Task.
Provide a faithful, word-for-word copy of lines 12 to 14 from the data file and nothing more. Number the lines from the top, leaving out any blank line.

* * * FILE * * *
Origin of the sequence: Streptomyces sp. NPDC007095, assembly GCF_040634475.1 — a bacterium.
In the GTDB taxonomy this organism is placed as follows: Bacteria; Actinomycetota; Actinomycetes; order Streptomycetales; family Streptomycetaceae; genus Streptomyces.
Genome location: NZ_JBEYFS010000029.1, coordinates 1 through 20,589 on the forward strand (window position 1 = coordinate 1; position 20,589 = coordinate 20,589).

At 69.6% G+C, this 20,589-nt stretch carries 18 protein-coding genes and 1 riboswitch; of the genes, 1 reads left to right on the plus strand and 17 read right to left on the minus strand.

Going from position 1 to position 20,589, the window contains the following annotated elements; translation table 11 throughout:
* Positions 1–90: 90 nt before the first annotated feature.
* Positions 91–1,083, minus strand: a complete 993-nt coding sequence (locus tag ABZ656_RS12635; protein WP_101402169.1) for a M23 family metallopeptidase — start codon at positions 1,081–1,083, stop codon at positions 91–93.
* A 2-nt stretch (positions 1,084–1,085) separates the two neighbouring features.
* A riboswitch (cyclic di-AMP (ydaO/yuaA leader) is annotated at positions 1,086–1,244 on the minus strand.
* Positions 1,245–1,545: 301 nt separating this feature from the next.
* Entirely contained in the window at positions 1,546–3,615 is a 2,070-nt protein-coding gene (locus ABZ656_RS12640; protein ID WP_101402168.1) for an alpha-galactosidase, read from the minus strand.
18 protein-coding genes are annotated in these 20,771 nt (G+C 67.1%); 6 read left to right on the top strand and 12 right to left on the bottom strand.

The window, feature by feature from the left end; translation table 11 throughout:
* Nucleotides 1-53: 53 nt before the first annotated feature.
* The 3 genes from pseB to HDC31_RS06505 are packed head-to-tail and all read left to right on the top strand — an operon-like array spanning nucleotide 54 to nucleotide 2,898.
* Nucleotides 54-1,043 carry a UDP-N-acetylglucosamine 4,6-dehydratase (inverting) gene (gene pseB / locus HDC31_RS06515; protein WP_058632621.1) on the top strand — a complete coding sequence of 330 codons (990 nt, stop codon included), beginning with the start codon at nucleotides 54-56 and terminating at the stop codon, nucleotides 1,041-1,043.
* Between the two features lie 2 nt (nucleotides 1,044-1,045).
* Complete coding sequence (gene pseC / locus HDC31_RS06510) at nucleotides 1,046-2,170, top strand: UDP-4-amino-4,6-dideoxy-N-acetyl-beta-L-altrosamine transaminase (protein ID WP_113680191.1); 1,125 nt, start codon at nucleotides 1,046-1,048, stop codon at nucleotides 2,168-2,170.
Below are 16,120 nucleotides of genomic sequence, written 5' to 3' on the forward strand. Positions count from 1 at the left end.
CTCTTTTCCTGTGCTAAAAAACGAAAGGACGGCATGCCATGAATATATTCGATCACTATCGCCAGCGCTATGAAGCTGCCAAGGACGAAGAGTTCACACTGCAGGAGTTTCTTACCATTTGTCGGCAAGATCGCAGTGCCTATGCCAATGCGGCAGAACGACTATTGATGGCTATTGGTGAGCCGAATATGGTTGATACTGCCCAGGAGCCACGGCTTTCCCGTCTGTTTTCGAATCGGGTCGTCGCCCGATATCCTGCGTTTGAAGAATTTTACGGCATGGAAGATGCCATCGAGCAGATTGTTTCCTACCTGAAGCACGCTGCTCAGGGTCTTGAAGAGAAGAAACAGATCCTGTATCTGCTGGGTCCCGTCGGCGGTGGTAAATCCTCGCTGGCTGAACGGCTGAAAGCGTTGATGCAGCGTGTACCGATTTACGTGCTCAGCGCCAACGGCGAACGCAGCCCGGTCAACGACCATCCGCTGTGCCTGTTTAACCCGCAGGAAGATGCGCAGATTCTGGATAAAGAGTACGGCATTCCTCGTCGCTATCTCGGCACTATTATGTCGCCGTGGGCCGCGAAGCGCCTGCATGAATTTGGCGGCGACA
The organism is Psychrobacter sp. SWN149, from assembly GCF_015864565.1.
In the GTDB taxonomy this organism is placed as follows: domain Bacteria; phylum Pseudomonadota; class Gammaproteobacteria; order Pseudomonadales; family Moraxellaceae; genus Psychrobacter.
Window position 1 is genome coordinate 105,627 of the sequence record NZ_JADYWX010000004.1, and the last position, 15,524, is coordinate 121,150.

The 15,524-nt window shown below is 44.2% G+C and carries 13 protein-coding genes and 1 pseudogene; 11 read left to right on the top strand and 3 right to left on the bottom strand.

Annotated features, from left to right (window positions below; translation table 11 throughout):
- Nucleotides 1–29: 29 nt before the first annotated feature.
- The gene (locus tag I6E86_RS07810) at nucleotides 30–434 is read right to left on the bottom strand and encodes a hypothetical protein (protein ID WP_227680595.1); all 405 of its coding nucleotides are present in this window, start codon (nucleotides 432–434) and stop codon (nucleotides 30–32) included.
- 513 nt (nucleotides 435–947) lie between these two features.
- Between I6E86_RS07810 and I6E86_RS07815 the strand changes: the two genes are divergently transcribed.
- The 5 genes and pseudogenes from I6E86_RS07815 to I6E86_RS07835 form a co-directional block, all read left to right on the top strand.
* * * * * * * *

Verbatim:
18 protein-coding genes are annotated in these 20,771 nt (G+C 67.1%); 6 read left to right on the top strand and 12 right to left on the bottom strand.

The window, feature by feature from the left end; translation table 11 throughout:
* Nucleotides 1-53: 53 nt before the first annotated feature.